I am very opinionated on this and I am happy to debate anyone on this topic
as I am very secure in my point of view.
Once you have decided you are going to spend $1500-2000 for a table saw,
there is only one to get, a General 350.
I work at a very large machinery dealer in Canada, we sell Delta,
Powermatic, General, General International as well as a few offshore brands
very few of you will have heard of. I don't get nearly the same level of
complaints about General 350's as I do about Uni's.
General is the only company who still controls *every* aspect of manufacture
of their equipment. Iron ore pulls up at the back door and finished machines
go out the front door. They are the only company who still uses Meehanite
castings ( http://www.meehanite.com/ ), they are quite proud of this and
have the certification plaque displayed quite prominently in the foundry.
When Powermatic still owned a foundry, they were a Meehanite certified
foundry. When Delta Canada still had a foundry (the Callander foundry in
Guelph Ontario) it too was a Meehanite certified foundry. When I asked what
happened to the millings, if they went back into the furnace, I was told
quite plainly "No", all materials in the furnace are virgin, offcuts could
not be recycled. We were (our company) packing up from a trade show last
year when a light rain caught a couple of our machines outside. The
Taiwanese stuff rusted and pitted almost immediately, with the Canadian made
General equipment, all we had to do was wipe the water off, no marks on the
When you operated the tilt and height wheels on a 350/650, there is *no*
lash, I don't mean very little, I mean *no* lash. The saw comes assembled in
a crate, you have very little to do to fire up the saw when you get it home.
When the top is put on the saw, it is checked with a 4' strait edge, shims
may have been put under the corners of the main table between the top of the
sheet metal cabinet and the cast top to ensure it is flat (the flange at the
top of the sheet metal cabinets are not faced, this is the only way to
ensure every table top is flat, who else shims the tops?). The trunions are
much beefier than either a 66 or a Uni. The motor is an off the shelf mount
Baldor. The mitre slot measures out at 0.0750" and the mitre gauge bar is
0.0749" (yes, I have measured them with a digital micrometer). There is no
side to side play between the mitre bar and the slot, the mitre bar is a
piece of milled steel, not a piece of off the shelf bar stock. The mitre
gauge head is cast iron, not pot metal or aluminium.
I was very disappointed the first time I saw a 66, it has a unique drive
pulley, double bearing, arbour arrangement, rather than the usual bearing,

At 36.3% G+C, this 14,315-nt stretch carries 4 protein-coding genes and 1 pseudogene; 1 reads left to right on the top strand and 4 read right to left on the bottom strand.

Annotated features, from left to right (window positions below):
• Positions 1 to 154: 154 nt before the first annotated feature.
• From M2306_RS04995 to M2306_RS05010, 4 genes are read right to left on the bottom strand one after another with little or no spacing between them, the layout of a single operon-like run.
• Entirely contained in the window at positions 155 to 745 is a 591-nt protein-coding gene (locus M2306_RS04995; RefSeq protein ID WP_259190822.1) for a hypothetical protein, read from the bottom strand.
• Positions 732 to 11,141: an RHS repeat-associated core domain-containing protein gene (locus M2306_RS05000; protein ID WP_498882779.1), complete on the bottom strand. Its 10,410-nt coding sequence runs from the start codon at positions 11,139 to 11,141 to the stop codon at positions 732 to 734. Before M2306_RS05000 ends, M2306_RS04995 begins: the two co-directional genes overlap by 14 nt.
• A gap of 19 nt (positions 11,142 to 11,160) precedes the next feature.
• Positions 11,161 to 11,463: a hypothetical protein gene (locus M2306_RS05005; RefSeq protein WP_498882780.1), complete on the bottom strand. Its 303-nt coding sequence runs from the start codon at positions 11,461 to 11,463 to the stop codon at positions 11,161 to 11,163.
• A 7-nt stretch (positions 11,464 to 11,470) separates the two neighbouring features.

drive pulley, bearing, arbour face arrangement like a General or a Delta
Uni. While I know the 66 is a good saw, it would seem better to support the
drive pulley on both sides with a bearing rather than just on the inboard
I visited the foundry and machine shop in Drummonville Quebec last year and
I was totally impressed. It is a strange mixture of new and old. CNC
machines spitting gears all day long, but the final assembly and fitting of
the each saw is still done by hand. The assembly line consists of three
stations with four or five guys. The trunion is hoisted into the saw and
bolted in, the tags are hand riveted on (as in manual riveter!). The top is
lifted on, aligned to the blade with a dial indicator and torqued down,
shimming where necessary to ensure the table is flat. The last station a guy
slops cosmoline on the top and all exposed cast iron surfaces, wraps the saw
in plastic and air nails a crate around the saw.
When you buy a General 350 you are buying the best saw made today for under
$3000, Hell, even Keith Bohn (aka UA100, UniNut, etc.) said if he were
buying a new saw he would buy a 350.
BTW, I am not a fan of left tilt saws. All the arguments for them are
meaningless. If you dado a lot, you are going to want an accurate scale for
your fence rather than having to do math each time you make a cut to account
for the blades stacking on to the arbour backwards to a right tilt saw, for
me anyway, that out weighs all the "merits" of a left tilt. If you put a
sliding table on your left tilt, the point is at the bottom for bevel cuts,
which is one of the arguments people make against right tilts oddly enough.
Anyway, I can go on and on as to why the General 350 is the best saw made
today but I have things to do...
Every neighbourhood has one, in mine, I'm him.
Remove the "splinter" from my email address to email me.
Newbies, please read this newsgroups FAQ.
rec.ww FAQ http://www.robson.org/woodfaq /
Crowbar FAQ http://www.klownhammer.org/crowbar